AbstractIn formalizing a ‘veil of ignorance’ type procedure, this paper considers how an agent’s preferences over a set of alternatives change as he is placed at an increasing ‘distance’ from the consequences of his choices. A definition for such ‘removed preferences’ is presented and its properties studied. As an application, it is demonstrated that decreasingly impatient agents are ‘essentially’ exponential when distanced from the present, and that rank-dependent expected utility agents are ‘essentially’ expected utility when distanced from risk.
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Bibliographic InfoPaper provided by Boston University - Department of Economics in its series Boston University - Department of Economics - Working Papers Series with number WP2011-038.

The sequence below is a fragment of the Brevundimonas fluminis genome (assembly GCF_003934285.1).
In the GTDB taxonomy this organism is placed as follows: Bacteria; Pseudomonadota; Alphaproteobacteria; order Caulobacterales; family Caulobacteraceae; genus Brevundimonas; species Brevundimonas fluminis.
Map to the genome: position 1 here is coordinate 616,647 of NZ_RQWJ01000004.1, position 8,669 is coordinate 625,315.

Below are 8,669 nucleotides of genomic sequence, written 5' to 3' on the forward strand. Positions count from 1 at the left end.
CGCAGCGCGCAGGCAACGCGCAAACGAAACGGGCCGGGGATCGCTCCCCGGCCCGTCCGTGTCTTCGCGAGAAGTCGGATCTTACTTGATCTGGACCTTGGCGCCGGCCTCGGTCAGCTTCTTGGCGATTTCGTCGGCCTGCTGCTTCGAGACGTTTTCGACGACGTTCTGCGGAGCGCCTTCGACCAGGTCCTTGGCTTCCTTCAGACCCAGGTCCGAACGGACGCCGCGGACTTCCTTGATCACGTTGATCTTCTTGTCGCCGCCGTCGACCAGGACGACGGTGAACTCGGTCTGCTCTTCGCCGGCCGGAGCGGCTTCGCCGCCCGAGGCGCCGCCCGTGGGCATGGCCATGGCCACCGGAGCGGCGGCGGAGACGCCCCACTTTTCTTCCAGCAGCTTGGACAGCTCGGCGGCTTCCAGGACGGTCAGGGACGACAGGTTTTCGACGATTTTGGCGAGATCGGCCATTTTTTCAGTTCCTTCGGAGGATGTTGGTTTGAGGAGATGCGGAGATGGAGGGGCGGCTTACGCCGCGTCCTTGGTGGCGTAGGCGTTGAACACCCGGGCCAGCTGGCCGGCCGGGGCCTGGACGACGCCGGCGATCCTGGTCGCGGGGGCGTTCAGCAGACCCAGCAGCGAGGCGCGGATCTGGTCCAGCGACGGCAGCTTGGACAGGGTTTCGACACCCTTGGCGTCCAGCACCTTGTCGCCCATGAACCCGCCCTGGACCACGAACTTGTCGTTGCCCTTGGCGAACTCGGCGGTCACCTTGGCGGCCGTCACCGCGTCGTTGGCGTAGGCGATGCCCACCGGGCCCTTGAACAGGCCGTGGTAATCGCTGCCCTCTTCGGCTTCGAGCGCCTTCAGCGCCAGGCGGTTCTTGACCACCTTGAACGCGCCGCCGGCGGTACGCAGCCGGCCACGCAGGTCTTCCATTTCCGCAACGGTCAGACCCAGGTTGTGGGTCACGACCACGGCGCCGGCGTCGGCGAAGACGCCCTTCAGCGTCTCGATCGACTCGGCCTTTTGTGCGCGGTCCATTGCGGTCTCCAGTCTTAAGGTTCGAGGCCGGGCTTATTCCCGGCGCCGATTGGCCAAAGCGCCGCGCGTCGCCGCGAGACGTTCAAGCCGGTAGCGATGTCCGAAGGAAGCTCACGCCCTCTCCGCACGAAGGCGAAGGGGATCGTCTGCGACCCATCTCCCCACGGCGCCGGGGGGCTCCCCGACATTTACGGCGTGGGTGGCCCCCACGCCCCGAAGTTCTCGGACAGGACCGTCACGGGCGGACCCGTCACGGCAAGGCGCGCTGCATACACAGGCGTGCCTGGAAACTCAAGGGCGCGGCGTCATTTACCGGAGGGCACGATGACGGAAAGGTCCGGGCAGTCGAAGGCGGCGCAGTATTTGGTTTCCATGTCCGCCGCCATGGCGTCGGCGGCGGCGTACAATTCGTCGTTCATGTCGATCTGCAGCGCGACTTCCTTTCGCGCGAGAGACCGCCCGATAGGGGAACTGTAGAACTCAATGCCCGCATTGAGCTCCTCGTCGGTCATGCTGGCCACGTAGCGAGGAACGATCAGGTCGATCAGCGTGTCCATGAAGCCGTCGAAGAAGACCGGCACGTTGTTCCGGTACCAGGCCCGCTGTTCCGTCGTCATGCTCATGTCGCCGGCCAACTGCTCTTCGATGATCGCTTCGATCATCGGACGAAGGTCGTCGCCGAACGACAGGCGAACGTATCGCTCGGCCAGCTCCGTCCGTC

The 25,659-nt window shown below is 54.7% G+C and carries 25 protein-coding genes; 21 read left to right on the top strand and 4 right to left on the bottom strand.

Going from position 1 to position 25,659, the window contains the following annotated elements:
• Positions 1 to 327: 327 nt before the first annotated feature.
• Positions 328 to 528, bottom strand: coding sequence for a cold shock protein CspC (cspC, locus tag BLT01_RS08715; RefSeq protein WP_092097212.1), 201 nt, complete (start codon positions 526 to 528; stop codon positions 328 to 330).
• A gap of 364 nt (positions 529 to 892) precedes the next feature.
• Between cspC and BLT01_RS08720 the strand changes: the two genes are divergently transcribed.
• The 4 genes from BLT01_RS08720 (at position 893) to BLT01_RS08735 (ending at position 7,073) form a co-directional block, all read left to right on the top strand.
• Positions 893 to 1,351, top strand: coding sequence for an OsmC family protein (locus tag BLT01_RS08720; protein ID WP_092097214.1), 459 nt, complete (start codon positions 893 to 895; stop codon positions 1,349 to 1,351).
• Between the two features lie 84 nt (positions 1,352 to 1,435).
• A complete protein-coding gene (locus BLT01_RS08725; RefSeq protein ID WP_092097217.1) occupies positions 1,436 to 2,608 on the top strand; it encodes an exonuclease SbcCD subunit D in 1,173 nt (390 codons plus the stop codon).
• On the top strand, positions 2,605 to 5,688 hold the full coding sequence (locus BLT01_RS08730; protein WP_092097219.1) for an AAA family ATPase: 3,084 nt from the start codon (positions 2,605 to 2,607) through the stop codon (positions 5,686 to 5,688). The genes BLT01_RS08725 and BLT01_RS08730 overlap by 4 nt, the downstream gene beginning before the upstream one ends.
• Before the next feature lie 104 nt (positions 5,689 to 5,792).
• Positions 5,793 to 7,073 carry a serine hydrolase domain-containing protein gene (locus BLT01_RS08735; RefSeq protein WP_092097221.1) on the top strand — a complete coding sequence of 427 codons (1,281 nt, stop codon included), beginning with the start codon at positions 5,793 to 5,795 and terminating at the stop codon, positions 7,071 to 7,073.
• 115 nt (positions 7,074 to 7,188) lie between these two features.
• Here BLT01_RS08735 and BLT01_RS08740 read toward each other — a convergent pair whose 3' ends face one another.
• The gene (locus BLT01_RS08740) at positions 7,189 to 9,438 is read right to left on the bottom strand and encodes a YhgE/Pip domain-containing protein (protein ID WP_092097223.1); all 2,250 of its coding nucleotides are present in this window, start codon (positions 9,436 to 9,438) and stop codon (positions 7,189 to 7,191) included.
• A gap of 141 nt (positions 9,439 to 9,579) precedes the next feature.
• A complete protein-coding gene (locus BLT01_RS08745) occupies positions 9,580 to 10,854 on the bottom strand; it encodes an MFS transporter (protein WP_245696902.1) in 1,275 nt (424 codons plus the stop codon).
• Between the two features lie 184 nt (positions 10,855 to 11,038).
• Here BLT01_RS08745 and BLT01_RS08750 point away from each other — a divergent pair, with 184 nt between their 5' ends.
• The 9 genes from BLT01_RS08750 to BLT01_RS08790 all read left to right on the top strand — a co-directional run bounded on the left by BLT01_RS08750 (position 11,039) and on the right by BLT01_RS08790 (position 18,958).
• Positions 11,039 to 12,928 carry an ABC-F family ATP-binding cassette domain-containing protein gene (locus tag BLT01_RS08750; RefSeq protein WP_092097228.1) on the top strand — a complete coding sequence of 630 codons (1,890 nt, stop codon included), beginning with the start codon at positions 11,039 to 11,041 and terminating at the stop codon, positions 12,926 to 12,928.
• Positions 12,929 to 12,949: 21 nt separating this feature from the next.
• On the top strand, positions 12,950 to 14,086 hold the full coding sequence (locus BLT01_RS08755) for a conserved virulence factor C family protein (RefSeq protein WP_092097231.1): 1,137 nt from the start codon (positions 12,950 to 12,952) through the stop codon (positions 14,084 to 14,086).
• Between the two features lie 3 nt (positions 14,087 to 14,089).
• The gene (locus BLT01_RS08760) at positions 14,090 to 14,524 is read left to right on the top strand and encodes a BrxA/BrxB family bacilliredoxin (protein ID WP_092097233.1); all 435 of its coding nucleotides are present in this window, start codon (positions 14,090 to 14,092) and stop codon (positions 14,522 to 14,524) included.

Length: 35 pages
Date of creation: Jan 2011
Date of revision:
Psychological distance; Veil of Ignorance; Behavioral Welfare; Discounting; Probability weighting;
Other versions of this item:
- D11 - Microeconomics - - Household Behavior - - - Consumer Economics: Theory
- D60 - Microeconomics - - Welfare Economics - - - General
Please report citation or reference errors to , or , if you are the registered author of the cited work, log in to your RePEc Author Service profile, click on "citations" and make appropriate adjustments.:
- Jawwad Noor, 2010.
"Temptation and Revealed Preference,"
Boston University - Department of Economics - Working Papers Series
WP2010-040, Boston University - Department of Economics.
- Green, Jerry & Hojman, Daniel, 2007. "Choice, Rationality and Welfare Measurement," Working Paper Series rwp07-054, Harvard University, John F. Kennedy School of Government.
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